A rare flash flooding event occurred in southern California earlier this afternoon as slow moving thunderstorms impacted areas east of San Diego. A trough in the Pacific is expected to move onshore on Tuesday, and southerly winds ahead of this trough are helping to pull monsoonal moisture into the desert southwest.
Check out the wide variety of flood products issued by the NWS San Diego office:
This monsoonal flow interacted with the mountains just east of the Pacific coast and produced thunderstorms with very heavy rainfall. Precipitable water values are currently 1.5-2″ which is very rare in the southwest.
Multiple flash flood warnings were issued as the storms dumped produced 1-4″ of rainfall in portions of southern California. There were multiple road closures due to the heavy rain and a flash flood warning was even issued for eastern San Diego county.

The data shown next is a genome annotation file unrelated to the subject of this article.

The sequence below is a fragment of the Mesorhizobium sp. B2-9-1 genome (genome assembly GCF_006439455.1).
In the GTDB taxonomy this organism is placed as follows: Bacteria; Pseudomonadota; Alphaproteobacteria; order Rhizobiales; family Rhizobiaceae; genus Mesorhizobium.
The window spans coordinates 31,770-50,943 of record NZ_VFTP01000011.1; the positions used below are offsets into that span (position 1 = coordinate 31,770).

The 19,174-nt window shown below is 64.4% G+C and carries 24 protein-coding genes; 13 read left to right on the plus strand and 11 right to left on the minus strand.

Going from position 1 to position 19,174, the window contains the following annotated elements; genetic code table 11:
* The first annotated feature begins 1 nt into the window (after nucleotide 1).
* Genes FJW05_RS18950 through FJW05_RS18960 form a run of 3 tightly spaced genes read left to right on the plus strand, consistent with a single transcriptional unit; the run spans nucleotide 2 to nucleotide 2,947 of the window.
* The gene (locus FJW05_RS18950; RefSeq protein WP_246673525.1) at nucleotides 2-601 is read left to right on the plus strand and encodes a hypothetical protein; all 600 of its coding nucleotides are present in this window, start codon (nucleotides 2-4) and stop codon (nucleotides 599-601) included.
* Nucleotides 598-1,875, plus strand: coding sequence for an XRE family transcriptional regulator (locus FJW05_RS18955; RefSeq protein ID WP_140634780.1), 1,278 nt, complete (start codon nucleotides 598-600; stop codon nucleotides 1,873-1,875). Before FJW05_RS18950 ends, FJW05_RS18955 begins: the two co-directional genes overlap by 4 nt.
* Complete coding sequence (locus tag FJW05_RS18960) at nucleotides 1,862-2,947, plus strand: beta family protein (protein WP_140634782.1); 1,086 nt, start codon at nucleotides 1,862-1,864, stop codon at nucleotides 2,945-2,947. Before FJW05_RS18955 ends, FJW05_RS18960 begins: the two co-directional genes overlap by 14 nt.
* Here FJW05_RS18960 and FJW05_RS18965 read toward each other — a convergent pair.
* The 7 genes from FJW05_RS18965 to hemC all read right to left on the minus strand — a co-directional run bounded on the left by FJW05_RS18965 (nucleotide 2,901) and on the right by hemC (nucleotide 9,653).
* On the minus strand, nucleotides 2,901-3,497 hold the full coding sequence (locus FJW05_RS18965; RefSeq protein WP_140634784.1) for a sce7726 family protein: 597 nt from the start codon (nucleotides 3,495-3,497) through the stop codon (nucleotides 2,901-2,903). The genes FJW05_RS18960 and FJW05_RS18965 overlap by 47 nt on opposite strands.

The flooding was very localized, 10-20 miles west of the warning skies were clear.
Additional rounds of thunderstorms are possible through Tuesday night before drier air moves in behind the trough.
Flash flooding is not the only excitement in southern California today. Tropical Storm Norbert is currently 440 miles south of San Diego and even though Norbert will stay well south of southern California, the tropical storm will cause elevated surf and minor coastal. A 4-6 foot swell is expected to move in today and tomorrow and a Beach Hazards Statement is in effect along the coast from Los Angeles to the Mexican border.
The trough in the Pacific will help steer Tropical Storm Norbert into Baja California. In the latest forecast from the NHC, Norbert is expected to weaken into a tropical depression and make landfall on Wednesday.